An advocate for social services, Peter has invited over 280 students and parents to the movies and a tour of Cyberport.
Success but no failure, the only outcome in entrepreneurship
Since 2011, Cyberport had put in place the Shenzhen-Hong Kong Young Entrepreneur Programme. This was upgraded to the Cyberport Greater Bay Area Young Entrepreneurship Programme in 2018 at Peter's initiation. “The initiative aims to promote cultural and knowledge exchange among young people in Hong Kong and the burgeoning Greater Bay Area. Most importantly, it is a platform for them to expand their network which would be of great assistance in their future,” explains Peter. “I always tell the young people there are only two possible outcomes of starting a business – success, or it has not yet met the expected results. There is no failure. Irrespective of the results, the process is a unique way of learning about themselves as the entrepreneur must assume full responsibility of the business, often without fallbacks. If they eventually take up employment in the future, their willingness to explore ingenuous ideas would prove to be an asset in the job market. The entrepreneurship experience will always be fruitful.”
In addition to incubating young entrepreneurs, Cyberport also partners with the Home and Youth Affairs Bureau on the Youth Start-up Internship Programme. Peter is photographed with Miss Alice Mak, Secretary for Home and Youth Affairs.
In comparing young people from Hong Kong and the Mainland, Peter believes they have different strengths and advantages. “As Hong Kong is a metropolis, local youths are blessed with stronger international exposure. With more diversity in our daily encounters, it is easier to adapt in other parts of the world. Lastly, Hong Kong is more economically developed, which gives our youth more capacity to chase their dreams. Meanwhile, young people from the Mainland takes note of these differences, which is a driving force behind their yearning for change. They show greater curiosity and thirst for new knowledge, as well as a greater drive for success. The enormous internal market presents lucrative opportunities. This is also one of their advantages.”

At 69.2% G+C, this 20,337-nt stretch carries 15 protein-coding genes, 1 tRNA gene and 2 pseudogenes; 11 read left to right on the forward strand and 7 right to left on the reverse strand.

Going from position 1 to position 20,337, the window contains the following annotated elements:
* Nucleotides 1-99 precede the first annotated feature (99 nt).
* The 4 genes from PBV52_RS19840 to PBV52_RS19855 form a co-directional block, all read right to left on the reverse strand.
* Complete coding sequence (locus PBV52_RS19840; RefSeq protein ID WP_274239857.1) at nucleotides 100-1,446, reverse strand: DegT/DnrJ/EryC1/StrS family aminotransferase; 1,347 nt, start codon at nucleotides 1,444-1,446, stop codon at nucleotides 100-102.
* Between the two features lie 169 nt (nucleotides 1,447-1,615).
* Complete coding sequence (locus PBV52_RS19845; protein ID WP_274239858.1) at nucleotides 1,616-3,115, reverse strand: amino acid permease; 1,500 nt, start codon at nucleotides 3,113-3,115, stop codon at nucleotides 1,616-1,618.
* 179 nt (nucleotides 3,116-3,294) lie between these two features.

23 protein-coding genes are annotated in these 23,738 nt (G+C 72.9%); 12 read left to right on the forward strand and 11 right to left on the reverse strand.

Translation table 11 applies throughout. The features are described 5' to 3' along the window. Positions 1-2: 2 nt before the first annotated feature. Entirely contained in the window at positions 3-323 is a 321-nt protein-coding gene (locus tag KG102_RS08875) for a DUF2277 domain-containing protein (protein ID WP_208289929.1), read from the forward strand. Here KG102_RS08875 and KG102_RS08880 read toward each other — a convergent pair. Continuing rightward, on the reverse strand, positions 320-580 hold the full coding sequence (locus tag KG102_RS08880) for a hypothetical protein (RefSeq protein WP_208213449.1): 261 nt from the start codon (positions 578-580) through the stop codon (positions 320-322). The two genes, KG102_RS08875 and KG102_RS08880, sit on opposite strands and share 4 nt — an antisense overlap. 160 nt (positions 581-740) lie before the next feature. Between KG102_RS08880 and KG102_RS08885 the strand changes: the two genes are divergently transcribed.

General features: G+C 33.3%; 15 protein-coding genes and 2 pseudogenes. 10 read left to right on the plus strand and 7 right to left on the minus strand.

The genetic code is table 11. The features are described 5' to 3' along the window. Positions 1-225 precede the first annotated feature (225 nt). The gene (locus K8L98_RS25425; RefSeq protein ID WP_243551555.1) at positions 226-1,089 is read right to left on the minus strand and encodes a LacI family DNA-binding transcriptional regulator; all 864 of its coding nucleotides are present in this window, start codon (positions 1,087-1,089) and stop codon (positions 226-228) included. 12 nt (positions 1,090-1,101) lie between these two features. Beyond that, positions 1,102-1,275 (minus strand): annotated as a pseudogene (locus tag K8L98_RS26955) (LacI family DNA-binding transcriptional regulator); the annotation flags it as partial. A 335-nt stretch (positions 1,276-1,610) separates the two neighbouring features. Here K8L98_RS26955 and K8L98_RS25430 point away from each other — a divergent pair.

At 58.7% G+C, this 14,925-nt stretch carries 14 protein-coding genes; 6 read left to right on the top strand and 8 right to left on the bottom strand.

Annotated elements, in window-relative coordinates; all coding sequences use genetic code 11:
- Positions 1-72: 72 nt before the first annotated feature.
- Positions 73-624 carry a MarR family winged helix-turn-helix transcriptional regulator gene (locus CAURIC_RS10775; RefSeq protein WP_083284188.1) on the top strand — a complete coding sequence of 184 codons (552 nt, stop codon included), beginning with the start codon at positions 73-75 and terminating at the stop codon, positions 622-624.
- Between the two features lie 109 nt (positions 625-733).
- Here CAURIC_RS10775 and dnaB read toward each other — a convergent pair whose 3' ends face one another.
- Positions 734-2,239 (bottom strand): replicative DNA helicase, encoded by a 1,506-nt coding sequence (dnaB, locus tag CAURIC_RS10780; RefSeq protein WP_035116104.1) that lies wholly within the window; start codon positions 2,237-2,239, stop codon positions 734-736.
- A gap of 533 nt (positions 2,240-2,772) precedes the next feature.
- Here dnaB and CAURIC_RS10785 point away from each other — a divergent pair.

Epilogue: A goal of running and life
A sports enthusiast, Peter has developed a keen interest in distance running in recent years. “In addition to the benefits for my physical health, running also trains my mind to overcome obstacles. Regular runners would certainly have heard comments like, ‘you've done enough for a day, don't push too hard’, or ‘why do you bother training at an old age?’. To me, every time I brush aside these obstructions and achieve my training goals, I get a great sense of accomplishment. This is very similar to my philosophy in life, and the reason why I enjoy distance running.”
Peter Yan's Profile
- 1985‧Graduated in BBA in Marketing, CUHK
- 1985‧Senior Consultant, Accenture
- 1992‧Chief Operations Officer, Tradelink
- 2000‧Executive Director and Chief Executive Officer, Computer and Technologies Holdings Ltd
- 2013‧Executive Director and Chief Executive Officer, SUNeVision Holdings Limited
- 2018‧Chief Executive Officer, Cyberport
"CU Alumni Magazine" Video Interview: https://youtu.be/8ho7a4RdKC8 (Chinese only)
Published on ＂CU Alumni Magazine＂ Issue 112 by Alumni Affairs Office 2022
Read online: CU Alumni Magazine Issue No. 112 (Chinese Version Only)
pdf version: https://alumni.cuhk.edu.hk/en/magazine/categories/pdfversion/202212
ISSUU version: http://www.alumni.cuhk.edu.hk/magazine/issuu/